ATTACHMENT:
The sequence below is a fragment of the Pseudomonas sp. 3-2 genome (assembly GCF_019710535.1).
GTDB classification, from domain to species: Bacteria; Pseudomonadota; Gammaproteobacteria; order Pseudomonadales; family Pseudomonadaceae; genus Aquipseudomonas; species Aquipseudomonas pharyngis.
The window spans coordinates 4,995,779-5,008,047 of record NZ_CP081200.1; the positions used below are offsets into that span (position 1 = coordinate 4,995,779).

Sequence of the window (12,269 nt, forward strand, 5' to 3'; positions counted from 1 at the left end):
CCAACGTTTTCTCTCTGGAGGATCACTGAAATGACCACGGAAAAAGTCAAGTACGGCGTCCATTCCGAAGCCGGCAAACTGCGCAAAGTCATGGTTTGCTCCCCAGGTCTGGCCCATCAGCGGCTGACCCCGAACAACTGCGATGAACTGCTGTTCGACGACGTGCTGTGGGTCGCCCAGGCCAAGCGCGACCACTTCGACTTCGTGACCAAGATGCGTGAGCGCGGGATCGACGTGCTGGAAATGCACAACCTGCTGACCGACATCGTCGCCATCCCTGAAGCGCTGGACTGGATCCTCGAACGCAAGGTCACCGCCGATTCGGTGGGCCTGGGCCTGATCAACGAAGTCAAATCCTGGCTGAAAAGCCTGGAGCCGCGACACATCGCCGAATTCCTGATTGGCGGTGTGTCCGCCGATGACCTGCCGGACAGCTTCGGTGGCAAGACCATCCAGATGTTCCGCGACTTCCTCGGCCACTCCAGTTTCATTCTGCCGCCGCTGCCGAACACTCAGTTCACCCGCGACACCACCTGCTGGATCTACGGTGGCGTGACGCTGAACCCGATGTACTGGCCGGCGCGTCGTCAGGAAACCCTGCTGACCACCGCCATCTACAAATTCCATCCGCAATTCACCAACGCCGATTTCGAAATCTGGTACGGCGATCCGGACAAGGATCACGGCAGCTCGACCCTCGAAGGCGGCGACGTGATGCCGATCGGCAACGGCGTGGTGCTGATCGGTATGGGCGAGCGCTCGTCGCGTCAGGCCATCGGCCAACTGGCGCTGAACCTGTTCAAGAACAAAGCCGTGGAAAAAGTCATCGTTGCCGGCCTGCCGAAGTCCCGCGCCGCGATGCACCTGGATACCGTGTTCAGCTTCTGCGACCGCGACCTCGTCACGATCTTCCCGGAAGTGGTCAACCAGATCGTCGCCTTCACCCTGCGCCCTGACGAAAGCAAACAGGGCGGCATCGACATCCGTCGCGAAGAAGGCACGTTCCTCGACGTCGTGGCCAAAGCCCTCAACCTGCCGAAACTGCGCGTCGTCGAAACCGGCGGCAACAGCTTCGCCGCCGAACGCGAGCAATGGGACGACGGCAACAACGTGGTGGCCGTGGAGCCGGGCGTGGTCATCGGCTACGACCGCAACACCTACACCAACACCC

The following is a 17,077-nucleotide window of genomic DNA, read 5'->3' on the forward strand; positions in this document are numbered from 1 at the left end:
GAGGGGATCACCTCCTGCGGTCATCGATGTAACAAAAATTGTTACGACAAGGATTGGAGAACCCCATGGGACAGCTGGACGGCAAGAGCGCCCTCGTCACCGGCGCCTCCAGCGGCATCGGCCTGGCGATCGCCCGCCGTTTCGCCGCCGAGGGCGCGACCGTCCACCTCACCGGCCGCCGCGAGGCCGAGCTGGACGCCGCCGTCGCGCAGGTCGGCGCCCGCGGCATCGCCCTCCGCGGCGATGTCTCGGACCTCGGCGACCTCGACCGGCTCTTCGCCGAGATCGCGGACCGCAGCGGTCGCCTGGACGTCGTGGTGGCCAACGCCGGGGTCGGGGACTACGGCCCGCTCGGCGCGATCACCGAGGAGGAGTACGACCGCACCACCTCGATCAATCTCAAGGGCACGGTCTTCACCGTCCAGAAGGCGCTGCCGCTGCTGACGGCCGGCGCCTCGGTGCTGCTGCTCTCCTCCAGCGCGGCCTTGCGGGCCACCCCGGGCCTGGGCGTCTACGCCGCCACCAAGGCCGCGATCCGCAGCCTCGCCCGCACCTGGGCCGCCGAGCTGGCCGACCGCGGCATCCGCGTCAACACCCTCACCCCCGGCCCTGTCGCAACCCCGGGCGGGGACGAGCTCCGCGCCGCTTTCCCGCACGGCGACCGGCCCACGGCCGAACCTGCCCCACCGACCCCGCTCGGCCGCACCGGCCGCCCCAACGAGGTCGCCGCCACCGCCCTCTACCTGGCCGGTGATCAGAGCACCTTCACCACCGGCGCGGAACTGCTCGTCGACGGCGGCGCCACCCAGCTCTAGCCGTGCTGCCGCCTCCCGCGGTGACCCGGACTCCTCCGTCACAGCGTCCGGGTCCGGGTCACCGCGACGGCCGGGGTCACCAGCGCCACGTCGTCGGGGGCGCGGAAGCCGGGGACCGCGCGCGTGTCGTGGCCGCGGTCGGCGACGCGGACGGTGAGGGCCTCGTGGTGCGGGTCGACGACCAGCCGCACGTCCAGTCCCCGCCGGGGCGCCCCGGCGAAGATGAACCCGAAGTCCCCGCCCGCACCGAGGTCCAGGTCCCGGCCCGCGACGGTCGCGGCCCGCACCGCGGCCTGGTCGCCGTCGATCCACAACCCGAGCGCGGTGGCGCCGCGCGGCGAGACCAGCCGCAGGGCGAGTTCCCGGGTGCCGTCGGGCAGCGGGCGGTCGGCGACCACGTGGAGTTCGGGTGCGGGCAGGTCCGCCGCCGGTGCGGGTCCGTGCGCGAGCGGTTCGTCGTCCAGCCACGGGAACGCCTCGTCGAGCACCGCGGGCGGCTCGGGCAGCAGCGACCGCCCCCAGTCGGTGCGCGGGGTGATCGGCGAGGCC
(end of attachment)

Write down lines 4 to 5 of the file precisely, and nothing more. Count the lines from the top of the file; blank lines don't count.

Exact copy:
Sequence of the window (12,269 nt, forward strand, 5' to 3'; positions counted from 1 at the left end):
CCAACGTTTTCTCTCTGGAGGATCACTGAAATGACCACGGAAAAAGTCAAGTACGGCGTCCATTCCGAAGCCGGCAAACTGCGCAAAGTCATGGTTTGCTCCCCAGGTCTGGCCCATCAGCGGCTGACCCCGAACAACTGCGATGAACTGCTGTTCGACGACGTGCTGTGGGTCGCCCAGGCCAAGCGCGACCACTTCGACTTCGTGACCAAGATGCGTGAGCGCGGGATCGACGTGCTGGAAATGCACAACCTGCTGACCGACATCGTCGCCATCCCTGAAGCGCTGGACTGGATCCTCGAACGCAAGGTCACCGCCGATTCGGTGGGCCTGGGCCTGATCAACGAAGTCAAATCCTGGCTGAAAAGCCTGGAGCCGCGACACATCGCCGAATTCCTGATTGGCGGTGTGTCCGCCGATGACCTGCCGGACAGCTTCGGTGGCAAGACCATCCAGATGTTCCGCGACTTCCTCGGCCACTCCAGTTTCATTCTGCCGCCGCTGCCGAACACTCAGTTCACCCGCGACACCACCTGCTGGATCTACGGTGGCGTGACGCTGAACCCGATGTACTGGCCGGCGCGTCGTCAGGAAACCCTGCTGACCACCGCCATCTACAAATTCCATCCGCAATTCACCAACGCCGATTTCGAAATCTGGTACGGCGATCCGGACAAGGATCACGGCAGCTCGACCCTCGAAGGCGGCGACGTGATGCCGATCGGCAACGGCGTGGTGCTGATCGGTATGGGCGAGCGCTCGTCGCGTCAGGCCATCGGCCAACTGGCGCTGAACCTGTTCAAGAACAAAGCCGTGGAAAAAGTCATCGTTGCCGGCCTGCCGAAGTCCCGCGCCGCGATGCACCTGGATACCGTGTTCAGCTTCTGCGACCGCGACCTCGTCACGATCTTCCCGGAAGTGGTCAACCAGATCGTCGCCTTCACCCTGCGCCCTGACGAAAGCAAACAGGGCGGCATCGACATCCGTCGCGAAGAAGGCACGTTCCTCGACGTCGTGGCCAAAGCCCTCAACCTGCCGAAACTGCGCGTCGTCGAAACCGGCGGCAACAGCTTCGCCGCCGAACGCGAGCAATGGGACGACGGCAACAACGTGGTGGCCGTGGAGCCGGGCGTGGTCATCGGCTACGACCGCAACACCTACACCAACACCC